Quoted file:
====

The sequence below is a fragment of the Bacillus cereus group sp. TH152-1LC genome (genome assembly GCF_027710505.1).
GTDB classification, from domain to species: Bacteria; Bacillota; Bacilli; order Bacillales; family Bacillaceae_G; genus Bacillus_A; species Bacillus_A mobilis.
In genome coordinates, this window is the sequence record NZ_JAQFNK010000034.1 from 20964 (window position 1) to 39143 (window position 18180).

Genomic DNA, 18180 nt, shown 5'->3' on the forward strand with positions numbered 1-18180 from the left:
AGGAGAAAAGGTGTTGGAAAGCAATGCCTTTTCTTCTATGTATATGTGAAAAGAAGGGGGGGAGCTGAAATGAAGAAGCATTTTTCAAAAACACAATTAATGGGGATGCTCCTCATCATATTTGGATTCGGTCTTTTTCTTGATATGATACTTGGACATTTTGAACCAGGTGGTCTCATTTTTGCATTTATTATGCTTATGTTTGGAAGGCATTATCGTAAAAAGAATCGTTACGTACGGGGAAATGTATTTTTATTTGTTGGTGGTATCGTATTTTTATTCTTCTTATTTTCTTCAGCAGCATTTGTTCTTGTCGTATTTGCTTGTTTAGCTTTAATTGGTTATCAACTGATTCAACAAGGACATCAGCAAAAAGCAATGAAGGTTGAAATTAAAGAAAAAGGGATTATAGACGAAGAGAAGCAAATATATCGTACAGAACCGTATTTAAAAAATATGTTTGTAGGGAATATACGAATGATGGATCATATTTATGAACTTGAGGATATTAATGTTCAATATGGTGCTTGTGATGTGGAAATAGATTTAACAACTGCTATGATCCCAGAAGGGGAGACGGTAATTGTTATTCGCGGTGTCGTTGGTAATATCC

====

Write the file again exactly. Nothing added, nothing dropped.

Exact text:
The sequence below is a fragment of the Bacillus cereus group sp. TH152-1LC genome (genome assembly GCF_027710505.1).
GTDB classification, from domain to species: Bacteria; Bacillota; Bacilli; order Bacillales; family Bacillaceae_G; genus Bacillus_A; species Bacillus_A mobilis.
In genome coordinates, this window is the sequence record NZ_JAQFNK010000034.1 from 20964 (window position 1) to 39143 (window position 18180).

Genomic DNA, 18180 nt, shown 5'->3' on the forward strand with positions numbered 1-18180 from the left:
AGGAGAAAAGGTGTTGGAAAGCAATGCCTTTTCTTCTATGTATATGTGAAAAGAAGGGGGGGAGCTGAAATGAAGAAGCATTTTTCAAAAACACAATTAATGGGGATGCTCCTCATCATATTTGGATTCGGTCTTTTTCTTGATATGATACTTGGACATTTTGAACCAGGTGGTCTCATTTTTGCATTTATTATGCTTATGTTTGGAAGGCATTATCGTAAAAAGAATCGTTACGTACGGGGAAATGTATTTTTATTTGTTGGTGGTATCGTATTTTTATTCTTCTTATTTTCTTCAGCAGCATTTGTTCTTGTCGTATTTGCTTGTTTAGCTTTAATTGGTTATCAACTGATTCAACAAGGACATCAGCAAAAAGCAATGAAGGTTGAAATTAAAGAAAAAGGGATTATAGACGAAGAGAAGCAAATATATCGTACAGAACCGTATTTAAAAAATATGTTTGTAGGGAATATACGAATGATGGATCATATTTATGAACTTGAGGATATTAATGTTCAATATGGTGCTTGTGATGTGGAAATAGATTTAACAACTGCTATGATCCCAGAAGGGGAGACGGTAATTGTTATTCGCGGTGTCGTTGGTAATATCC